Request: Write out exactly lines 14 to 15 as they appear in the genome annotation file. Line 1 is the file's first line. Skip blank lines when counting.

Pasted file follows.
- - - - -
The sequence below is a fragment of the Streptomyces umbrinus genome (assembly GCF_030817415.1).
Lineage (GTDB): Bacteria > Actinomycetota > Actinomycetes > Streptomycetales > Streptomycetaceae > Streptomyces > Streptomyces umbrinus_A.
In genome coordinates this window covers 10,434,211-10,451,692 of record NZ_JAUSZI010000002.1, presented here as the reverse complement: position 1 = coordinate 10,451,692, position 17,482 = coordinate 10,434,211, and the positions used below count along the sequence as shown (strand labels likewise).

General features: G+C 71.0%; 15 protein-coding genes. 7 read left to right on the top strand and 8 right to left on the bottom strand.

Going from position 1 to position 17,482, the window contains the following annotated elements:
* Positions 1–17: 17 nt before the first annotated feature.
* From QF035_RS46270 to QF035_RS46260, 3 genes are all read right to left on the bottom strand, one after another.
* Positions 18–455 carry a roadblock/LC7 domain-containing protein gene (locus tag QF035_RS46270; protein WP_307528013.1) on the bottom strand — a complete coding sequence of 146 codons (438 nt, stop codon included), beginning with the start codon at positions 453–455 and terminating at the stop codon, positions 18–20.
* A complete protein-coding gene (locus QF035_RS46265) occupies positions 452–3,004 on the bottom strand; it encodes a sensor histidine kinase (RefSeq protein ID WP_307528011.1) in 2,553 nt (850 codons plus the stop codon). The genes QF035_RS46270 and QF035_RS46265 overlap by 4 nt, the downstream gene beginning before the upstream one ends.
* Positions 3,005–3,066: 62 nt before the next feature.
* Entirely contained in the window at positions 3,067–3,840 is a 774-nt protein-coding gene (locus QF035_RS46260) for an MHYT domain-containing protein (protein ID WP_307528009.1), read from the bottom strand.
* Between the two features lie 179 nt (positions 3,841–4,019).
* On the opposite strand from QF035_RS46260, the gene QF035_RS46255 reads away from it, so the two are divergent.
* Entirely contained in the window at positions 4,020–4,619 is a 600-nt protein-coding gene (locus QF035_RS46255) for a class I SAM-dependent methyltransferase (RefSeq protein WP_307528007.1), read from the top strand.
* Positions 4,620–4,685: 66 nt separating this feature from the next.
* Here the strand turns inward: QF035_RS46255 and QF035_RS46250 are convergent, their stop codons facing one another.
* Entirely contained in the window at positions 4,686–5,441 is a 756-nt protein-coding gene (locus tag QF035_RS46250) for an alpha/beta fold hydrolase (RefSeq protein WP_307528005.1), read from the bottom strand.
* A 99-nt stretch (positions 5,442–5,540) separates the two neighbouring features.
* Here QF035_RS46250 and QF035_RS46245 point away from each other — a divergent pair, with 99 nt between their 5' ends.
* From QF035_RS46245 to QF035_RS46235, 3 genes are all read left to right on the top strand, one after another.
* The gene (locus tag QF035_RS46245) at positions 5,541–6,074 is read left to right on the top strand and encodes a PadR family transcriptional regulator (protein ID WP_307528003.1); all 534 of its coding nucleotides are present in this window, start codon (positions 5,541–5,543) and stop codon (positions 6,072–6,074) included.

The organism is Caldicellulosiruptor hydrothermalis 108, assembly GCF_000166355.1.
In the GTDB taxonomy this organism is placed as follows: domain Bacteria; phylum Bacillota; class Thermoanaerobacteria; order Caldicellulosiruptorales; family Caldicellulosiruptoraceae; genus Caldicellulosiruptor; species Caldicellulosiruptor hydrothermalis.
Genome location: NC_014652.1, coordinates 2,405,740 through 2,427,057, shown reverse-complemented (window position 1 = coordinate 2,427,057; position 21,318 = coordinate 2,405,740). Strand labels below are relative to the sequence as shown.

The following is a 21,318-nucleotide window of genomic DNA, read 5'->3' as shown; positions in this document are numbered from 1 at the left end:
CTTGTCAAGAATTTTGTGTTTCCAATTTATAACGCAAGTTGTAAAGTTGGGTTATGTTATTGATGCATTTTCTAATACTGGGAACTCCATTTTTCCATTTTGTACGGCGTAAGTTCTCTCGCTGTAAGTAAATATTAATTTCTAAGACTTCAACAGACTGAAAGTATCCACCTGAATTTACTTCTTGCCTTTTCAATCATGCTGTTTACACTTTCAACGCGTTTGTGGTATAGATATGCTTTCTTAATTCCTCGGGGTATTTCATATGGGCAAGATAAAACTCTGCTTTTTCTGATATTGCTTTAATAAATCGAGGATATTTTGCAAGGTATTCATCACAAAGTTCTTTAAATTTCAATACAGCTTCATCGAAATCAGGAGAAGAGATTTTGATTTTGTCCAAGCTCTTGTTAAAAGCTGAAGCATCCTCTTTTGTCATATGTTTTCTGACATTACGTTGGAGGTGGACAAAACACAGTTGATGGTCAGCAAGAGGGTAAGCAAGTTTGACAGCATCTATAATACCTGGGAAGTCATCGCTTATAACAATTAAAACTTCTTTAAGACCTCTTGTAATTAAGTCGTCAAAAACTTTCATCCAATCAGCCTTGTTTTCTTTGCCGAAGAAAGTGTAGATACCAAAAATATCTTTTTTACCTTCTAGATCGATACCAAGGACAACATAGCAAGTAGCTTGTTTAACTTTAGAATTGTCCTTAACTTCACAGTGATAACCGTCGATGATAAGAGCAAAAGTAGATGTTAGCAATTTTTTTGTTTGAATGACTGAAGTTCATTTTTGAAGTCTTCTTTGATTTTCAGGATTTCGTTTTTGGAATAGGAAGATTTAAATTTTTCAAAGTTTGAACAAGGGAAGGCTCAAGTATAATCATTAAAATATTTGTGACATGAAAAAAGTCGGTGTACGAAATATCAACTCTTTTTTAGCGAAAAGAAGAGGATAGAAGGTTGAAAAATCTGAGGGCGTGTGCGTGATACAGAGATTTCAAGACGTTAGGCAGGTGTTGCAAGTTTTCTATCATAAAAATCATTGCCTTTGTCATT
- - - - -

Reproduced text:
* Entirely contained in the window at positions 4,020–4,619 is a 600-nt protein-coding gene (locus QF035_RS46255) for a class I SAM-dependent methyltransferase (RefSeq protein WP_307528007.1), read from the top strand.
* Positions 4,620–4,685: 66 nt separating this feature from the next.